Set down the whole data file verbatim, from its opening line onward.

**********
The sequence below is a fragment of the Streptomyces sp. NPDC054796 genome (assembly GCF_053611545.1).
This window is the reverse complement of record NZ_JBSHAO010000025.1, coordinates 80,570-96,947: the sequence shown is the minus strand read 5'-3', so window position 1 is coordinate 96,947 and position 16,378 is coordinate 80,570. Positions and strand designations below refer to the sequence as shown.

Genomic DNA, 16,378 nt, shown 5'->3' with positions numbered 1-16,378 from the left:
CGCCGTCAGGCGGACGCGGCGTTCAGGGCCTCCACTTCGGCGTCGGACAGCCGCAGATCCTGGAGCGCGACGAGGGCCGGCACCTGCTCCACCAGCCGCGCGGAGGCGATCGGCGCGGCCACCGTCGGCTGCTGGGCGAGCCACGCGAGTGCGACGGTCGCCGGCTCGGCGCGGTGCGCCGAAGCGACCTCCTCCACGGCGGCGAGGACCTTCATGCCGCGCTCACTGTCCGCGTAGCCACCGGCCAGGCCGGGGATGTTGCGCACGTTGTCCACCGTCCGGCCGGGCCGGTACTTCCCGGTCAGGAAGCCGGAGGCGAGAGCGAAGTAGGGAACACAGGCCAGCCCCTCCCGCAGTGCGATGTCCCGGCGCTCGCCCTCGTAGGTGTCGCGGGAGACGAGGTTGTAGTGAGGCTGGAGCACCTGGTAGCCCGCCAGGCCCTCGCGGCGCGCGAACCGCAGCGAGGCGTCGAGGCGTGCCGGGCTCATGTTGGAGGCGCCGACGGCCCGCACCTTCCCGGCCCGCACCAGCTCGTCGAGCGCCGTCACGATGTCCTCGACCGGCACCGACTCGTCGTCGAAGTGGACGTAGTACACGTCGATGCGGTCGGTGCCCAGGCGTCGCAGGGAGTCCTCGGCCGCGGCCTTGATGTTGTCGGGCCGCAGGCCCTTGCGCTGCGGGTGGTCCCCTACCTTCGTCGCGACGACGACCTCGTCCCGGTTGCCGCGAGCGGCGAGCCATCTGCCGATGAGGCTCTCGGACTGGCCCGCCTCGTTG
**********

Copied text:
The sequence below is a fragment of the Streptomyces sp. NPDC054796 genome (assembly GCF_053611545.1).
This window is the reverse complement of record NZ_JBSHAO010000025.1, coordinates 80,570-96,947: the sequence shown is the minus strand read 5'-3', so window position 1 is coordinate 96,947 and position 16,378 is coordinate 80,570. Positions and strand designations below refer to the sequence as shown.

Genomic DNA, 16,378 nt, shown 5'->3' with positions numbered 1-16,378 from the left:
CGCCGTCAGGCGGACGCGGCGTTCAGGGCCTCCACTTCGGCGTCGGACAGCCGCAGATCCTGGAGCGCGACGAGGGCCGGCACCTGCTCCACCAGCCGCGCGGAGGCGATCGGCGCGGCCACCGTCGGCTGCTGGGCGAGCCACGCGAGTGCGACGGTCGCCGGCTCGGCGCGGTGCGCCGAAGCGACCTCCTCCACGGCGGCGAGGACCTTCATGCCGCGCTCACTGTCCGCGTAGCCACCGGCCAGGCCGGGGATGTTGCGCACGTTGTCCACCGTCCGGCCGGGCCGGTACTTCCCGGTCAGGAAGCCGGAGGCGAGAGCGAAGTAGGGAACACAGGCCAGCCCCTCCCGCAGTGCGATGTCCCGGCGCTCGCCCTCGTAGGTGTCGCGGGAGACGAGGTTGTAGTGAGGCTGGAGCACCTGGTAGCCCGCCAGGCCCTCGCGGCGCGCGAACCGCAGCGAGGCGTCGAGGCGTGCCGGGCTCATGTTGGAGGCGCCGACGGCCCGCACCTTCCCGGCCCGCACCAGCTCGTCGAGCGCCGTCACGATGTCCTCGACCGGCACCGACTCGTCGTCGAAGTGGACGTAGTACACGTCGATGCGGTCGGTGCCCAGGCGTCGCAGGGAGTCCTCGGCCGCGGCCTTGATGTTGTCGGGCCGCAGGCCCTTGCGCTGCGGGTGGTCCCCTACCTTCGTCGCGACGACGACCTCGTCCCGGTTGCCGCGAGCGGCGAGCCATCTGCCGATGAGGCTCTCGGACTGGCCCGCCTCGTTG